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Almost a million elderly people seek new insurance cover

BMJ 2000; 321 doi: (Published 05 August 2000) Cite this as: BMJ 2000;321:322
  1. Deborah Josefson
  1. San Francisco

    Nearly one million elderly and disabled patients enrolled in Medicare plans associated with health maintenance organisations will have to scramble for new insurance coverage in 2001.

    More than 100 health maintenance organisations have recently declared that they will no longer enrol patients whose bills are paid by Medicare because Medicare does not reimburse them adequately.

    This means that 260 health maintenance organisations are dropping Medicare from their plans from 1 January 2001, affecting 934 000 recipients.

    About 6.2 million elderly people (16% of all Medicare patients) are enrolled in Medicare plans associated with health maintenance organisations. These differ from traditional Medicare plans in that those enrolled receive their coverage from the health maintenance organisation rather than individual providers.

    Health maintenance organisations also tend to provide prescription coverage, spectacles, and early detection screening tests (such as mammography and colonoscopy, which are not covered in standard Medicare).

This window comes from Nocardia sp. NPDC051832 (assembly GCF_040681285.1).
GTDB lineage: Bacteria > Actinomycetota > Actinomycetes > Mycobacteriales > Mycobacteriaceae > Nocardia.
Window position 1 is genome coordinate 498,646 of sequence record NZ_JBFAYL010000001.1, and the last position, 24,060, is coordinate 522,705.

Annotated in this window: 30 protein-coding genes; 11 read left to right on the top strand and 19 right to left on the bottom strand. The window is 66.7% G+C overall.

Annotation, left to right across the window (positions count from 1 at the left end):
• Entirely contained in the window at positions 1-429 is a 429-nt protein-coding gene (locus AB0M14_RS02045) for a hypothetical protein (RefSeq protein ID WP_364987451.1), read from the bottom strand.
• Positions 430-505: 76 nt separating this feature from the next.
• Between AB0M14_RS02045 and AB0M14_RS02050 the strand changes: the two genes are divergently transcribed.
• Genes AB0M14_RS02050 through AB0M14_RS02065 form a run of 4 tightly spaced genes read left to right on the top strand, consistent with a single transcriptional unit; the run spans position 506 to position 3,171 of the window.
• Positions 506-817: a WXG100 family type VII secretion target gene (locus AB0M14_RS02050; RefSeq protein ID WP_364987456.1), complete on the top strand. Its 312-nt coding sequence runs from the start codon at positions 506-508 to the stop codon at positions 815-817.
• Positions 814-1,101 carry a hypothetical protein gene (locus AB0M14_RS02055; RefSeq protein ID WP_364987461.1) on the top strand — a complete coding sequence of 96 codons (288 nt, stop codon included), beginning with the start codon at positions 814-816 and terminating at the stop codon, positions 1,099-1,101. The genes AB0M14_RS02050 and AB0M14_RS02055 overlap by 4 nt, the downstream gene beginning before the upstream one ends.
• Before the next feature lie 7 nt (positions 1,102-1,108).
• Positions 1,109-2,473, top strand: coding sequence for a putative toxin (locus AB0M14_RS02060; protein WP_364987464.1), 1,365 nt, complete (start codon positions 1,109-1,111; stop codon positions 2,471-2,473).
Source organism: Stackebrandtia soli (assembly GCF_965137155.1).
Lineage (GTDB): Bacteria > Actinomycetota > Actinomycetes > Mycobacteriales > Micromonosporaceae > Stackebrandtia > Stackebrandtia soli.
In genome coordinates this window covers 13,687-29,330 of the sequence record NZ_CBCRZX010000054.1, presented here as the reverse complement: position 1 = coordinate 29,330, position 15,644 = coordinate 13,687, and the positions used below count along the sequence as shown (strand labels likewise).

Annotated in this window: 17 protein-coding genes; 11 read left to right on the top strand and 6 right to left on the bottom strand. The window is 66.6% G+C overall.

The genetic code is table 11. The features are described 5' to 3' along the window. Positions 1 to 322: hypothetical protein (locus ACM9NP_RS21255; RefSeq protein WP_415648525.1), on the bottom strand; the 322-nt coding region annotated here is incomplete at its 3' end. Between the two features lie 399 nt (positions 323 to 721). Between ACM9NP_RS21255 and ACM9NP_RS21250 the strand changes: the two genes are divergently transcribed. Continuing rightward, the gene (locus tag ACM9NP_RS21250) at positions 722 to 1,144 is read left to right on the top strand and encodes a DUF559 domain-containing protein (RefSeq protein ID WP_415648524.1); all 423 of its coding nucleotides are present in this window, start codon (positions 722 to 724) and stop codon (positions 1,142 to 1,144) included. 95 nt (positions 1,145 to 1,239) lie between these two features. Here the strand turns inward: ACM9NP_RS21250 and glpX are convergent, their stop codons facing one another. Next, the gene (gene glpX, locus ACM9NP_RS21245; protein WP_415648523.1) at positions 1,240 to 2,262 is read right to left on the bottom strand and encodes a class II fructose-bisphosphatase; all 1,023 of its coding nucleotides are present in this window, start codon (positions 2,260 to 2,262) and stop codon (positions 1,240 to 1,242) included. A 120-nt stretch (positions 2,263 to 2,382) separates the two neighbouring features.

Traditional Medicare has fee for service coverage and is the federally financed insurance plan, providing basic healthcare coverage for 39 million Americans aged over 65 years. Patients with renal failure and certain disabilities are also covered under Medicare.

    Most of those enrolled in Medicare plans associated with health maintenance organisations will be able to enrol in another organisation, but an estimated 160 000 will revert to traditional Medicare.

    Karen Ignani, president of the Association of Health Plans, claimed that underpayment and overregulation were causing health maintenance organisations to withdraw from the Medicare system. Although the government had raised Medicare reimbursement by 2%, this had not kept up with healthcare costs, which had risen by 8%.

    Meanwhile, the General Accounting Office, an investigative arm of the US Congress, has found that Medicare overpays health maintenance organisations for patients enrolled in their plans compared with what it would cost if a similar patient were enrolled in traditional Medicare plans. Medicare pays organisations between $402 (£270) and $812 a month for each patient enrolled in a Medicare plan associated with a health maintenance organisation.

    William Scanlon, director of health financing and public health for the General Accounting Office, told a House Commerce health subcommittee: “Medicare loses money on average when each beneficiary joins a managed care plan.”

    Peter Ashkenaz, a spokesman for the Health Care Financing Association, the organisation that administers Medicare, agreed. He said: “The health plans are paid more than enough to cover the basic Medicare benefits. Anything else they want to provide is gravy. It is the additional benefits they make available to beneficiaries [which raise their costs].”

    Meanwhile, US hospitals are about to mount a $30m advertising campaign to persuade Congress to increase Medicare reimbursements. President Clinton has vowed to increase Medicare payments in a five year plan, but the amounts have not yet been determined.

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